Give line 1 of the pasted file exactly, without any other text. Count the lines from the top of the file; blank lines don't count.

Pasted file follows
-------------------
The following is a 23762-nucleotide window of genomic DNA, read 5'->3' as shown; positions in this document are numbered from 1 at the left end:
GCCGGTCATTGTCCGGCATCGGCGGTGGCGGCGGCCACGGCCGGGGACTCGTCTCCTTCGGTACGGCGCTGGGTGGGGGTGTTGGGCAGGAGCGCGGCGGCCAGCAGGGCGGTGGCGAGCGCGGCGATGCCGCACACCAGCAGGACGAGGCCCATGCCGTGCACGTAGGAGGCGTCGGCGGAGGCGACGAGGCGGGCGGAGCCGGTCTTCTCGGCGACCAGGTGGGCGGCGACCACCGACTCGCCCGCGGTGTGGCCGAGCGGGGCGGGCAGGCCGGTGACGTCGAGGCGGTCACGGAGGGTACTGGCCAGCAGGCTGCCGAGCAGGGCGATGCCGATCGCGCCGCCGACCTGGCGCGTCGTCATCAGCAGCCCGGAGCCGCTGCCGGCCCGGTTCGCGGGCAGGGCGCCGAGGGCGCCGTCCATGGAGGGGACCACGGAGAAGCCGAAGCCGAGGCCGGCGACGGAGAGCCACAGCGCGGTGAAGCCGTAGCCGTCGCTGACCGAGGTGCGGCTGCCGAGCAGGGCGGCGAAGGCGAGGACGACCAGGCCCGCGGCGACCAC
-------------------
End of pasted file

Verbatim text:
The following is a 23762-nucleotide window of genomic DNA, read 5'->3' as shown; positions in this document are numbered from 1 at the left end: